While it may look bleak, challenges demand change, and in many cases it’s for the better – particularly where the experience of a chef is concerned. The industry is being forced to examine every aspect of training and recruitment, from how it appeals to potential team members, to how it holds onto them and how it can even be a good thing to let them go. Expecting a chef to work 70-80 hours every week is no longer acceptable, double shifts are a thing of the past and the salary has not increased in line with inflation – so operators are being forced to think of solutions that work for both employer and employee.
“The biggest challenge for the sector is retaining staff,” says Bob Cotton, former CEO of the British Hospitality Association and advisor to companies such as P&G Professional and Venners. “If we could only retain our staff longer, productivity would improve, profitability would improve and costs would be reduced. In my experience, people leave people, not companies. Their excuse might be “I can earn more money elsewhere”, but what starts the process of looking to leave is the way they’re treated by their immediate supervisor. What are you doing to motivate and manage your team?”
If career happiness is truly driven by how you’re treated rather than how big your pay packet is, how can operators gauge whether they’re doing enough? While listening to your staff might sound simple and obvious, it’s vital to actively create situations where staff can talk, let off some steam and feel they’re being listened to.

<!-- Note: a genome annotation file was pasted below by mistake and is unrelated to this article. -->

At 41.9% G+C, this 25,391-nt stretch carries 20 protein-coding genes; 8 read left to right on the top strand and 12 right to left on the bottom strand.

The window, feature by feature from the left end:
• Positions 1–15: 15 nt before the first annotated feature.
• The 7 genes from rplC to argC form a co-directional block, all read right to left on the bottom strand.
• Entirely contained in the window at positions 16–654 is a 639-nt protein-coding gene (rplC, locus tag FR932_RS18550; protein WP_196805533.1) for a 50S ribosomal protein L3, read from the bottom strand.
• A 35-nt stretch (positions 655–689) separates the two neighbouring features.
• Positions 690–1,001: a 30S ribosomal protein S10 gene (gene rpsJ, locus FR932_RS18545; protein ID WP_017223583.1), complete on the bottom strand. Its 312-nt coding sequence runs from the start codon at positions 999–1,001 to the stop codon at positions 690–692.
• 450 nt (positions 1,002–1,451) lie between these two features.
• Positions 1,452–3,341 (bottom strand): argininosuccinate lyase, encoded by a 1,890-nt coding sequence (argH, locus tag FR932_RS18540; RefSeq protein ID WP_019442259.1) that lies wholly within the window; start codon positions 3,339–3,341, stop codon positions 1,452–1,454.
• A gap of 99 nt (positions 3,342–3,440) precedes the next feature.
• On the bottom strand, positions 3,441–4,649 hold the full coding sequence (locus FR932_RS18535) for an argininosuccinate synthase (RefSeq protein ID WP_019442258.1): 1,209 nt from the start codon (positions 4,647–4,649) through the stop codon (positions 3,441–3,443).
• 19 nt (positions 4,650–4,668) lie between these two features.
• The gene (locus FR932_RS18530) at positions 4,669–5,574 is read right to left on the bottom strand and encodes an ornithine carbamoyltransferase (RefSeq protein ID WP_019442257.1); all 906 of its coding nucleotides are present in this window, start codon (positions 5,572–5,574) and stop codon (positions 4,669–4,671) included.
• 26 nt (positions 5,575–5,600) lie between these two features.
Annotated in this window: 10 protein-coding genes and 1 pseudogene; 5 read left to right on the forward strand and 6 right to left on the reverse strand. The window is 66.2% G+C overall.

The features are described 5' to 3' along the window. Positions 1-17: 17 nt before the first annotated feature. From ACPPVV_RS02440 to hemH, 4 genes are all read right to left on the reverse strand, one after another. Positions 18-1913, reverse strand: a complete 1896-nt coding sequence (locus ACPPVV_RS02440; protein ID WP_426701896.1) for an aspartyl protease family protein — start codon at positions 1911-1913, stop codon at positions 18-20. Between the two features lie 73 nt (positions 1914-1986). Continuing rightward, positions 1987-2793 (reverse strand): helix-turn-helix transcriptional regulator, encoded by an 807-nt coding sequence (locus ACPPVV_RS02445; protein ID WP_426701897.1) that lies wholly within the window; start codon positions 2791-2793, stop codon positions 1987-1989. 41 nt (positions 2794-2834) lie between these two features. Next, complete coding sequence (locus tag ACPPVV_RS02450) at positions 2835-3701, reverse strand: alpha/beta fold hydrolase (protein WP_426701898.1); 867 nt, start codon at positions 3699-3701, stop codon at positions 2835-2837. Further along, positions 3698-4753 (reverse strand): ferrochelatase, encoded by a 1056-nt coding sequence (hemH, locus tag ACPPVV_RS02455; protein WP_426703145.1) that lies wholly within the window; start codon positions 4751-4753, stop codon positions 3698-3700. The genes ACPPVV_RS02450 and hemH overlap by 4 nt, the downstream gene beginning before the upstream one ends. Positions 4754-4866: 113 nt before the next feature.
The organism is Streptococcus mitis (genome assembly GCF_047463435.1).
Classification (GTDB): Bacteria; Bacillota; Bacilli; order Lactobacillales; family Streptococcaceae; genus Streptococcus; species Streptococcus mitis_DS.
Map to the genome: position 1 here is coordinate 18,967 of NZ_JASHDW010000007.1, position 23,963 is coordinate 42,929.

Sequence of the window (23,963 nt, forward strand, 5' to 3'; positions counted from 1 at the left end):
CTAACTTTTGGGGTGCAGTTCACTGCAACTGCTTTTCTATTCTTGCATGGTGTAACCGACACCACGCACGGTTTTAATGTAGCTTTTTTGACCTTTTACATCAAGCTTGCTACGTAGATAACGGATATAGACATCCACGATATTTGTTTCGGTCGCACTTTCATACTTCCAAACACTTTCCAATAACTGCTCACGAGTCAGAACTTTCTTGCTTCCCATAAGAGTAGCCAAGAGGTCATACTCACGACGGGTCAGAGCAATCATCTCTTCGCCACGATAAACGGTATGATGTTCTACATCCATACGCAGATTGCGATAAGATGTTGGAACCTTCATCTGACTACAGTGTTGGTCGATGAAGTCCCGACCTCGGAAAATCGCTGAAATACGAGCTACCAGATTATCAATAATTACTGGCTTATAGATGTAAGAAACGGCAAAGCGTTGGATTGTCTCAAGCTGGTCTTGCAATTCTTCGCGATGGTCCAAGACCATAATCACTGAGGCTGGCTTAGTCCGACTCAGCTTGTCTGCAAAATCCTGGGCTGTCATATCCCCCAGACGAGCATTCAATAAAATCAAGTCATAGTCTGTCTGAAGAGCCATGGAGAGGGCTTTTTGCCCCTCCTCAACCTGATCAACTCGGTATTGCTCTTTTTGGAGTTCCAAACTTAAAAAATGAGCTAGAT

Cotton recommends giving new starters a mentor so they have someone they can talk to and advises that supervisors make time in the first week or month to sit and talk with them, while Barry Tonks, executive chef of Searcys, brings his team together before the lunch and dinner service to eat and chat. Not only does this give team members some downtime together, but encourages the team atmosphere.
“Managers who genuinely care about their staff and brand, and want to see their team members grow and succeed, are most likely to have excellent retention and team growth,” says Luckylink CEO Ben Kaminsky. “We are fortunate to be working with some exceptional managers whose primary focus is their team’s growth and success.”
The team feeling may be good for overall morale, but the fact is that the workforce is made up of individuals and job satisfaction is personal to each and every one. To celebrate and encourage the individuals within the team, Searcys has held Chef Style Friday, which sees a dish from a chef posted on the restaurant’s Instagram page. Not only does this say ‘job well done’, but involves the chef in menu development.
With development in mind, operators need to provide and promote opportunities for employees’ own career progression. The chance for a junior chef to get their dish posted on social media is great, but for people to believe that a career in hospitality can be a permanent and long-term one, they may need to see some more investment from their employer.
“It is important to offer the right professional support with regular training and development,” says haysmacintyre partner Gareth Ogden. “This will not only result in a more competent team, but convince them of the value the business owner sees in them. Staff will appreciate the feeling of career progression within the same business.”